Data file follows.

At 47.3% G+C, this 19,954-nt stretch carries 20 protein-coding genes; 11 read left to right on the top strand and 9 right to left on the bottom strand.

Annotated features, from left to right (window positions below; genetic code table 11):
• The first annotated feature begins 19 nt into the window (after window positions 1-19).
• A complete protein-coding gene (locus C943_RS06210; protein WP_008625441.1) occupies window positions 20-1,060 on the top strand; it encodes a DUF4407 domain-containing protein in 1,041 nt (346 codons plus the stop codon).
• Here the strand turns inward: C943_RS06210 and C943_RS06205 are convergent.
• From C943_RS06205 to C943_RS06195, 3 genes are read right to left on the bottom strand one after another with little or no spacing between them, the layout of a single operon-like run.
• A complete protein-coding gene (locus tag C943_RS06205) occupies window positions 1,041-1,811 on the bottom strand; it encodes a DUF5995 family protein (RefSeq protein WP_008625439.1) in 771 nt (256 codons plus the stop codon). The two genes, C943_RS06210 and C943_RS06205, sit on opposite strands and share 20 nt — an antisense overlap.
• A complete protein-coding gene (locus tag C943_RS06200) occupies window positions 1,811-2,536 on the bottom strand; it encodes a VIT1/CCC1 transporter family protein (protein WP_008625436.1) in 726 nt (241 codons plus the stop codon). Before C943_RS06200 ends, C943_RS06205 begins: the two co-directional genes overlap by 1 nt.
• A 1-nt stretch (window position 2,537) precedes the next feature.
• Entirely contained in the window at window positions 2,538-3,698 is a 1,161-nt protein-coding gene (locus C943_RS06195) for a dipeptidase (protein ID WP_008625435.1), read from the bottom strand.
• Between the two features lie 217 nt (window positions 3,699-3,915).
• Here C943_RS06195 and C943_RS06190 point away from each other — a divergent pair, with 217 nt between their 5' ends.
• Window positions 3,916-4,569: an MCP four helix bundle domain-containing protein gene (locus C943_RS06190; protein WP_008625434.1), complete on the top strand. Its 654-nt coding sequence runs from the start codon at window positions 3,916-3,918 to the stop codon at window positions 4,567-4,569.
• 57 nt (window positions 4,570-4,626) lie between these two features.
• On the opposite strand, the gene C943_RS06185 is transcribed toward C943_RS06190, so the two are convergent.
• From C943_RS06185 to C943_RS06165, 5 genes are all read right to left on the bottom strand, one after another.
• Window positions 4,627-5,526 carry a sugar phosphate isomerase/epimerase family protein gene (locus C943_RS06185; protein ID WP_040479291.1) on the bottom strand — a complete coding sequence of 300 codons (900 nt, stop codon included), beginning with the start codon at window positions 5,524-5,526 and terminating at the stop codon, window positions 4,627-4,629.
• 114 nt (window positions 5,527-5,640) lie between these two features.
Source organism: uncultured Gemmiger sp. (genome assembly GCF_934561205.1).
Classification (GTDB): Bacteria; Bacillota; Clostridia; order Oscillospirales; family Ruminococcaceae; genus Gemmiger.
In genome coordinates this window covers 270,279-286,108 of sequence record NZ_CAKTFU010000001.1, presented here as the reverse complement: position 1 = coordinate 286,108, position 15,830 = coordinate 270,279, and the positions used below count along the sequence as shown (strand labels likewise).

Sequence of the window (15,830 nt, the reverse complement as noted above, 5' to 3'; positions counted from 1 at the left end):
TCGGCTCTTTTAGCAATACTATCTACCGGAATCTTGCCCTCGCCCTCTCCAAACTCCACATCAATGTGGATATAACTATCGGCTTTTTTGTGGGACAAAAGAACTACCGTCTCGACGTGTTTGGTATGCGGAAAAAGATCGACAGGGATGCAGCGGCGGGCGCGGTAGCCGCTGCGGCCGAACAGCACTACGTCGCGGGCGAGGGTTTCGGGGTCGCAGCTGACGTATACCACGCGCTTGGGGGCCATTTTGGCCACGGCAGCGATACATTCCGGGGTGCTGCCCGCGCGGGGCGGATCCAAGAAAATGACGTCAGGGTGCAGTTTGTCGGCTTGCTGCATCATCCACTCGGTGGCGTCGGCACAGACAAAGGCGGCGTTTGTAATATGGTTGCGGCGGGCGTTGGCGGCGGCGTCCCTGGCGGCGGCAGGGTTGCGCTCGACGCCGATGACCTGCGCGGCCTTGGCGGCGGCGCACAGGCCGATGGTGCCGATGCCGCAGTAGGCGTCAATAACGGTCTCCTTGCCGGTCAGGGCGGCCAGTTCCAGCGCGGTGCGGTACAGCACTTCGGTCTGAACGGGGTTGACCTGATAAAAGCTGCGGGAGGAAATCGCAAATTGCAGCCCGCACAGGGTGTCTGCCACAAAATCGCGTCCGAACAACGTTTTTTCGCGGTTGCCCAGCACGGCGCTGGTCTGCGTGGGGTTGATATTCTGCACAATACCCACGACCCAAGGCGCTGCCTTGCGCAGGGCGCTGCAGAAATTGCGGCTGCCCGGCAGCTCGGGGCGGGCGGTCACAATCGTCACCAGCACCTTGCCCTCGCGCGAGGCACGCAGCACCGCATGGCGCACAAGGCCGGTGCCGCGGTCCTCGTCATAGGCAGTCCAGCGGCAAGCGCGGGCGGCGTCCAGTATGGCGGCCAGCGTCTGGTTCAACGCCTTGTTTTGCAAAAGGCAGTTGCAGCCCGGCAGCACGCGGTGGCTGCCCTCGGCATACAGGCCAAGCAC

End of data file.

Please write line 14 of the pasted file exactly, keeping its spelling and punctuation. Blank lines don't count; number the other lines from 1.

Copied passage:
• 57 nt (window positions 4,570-4,626) lie between these two features.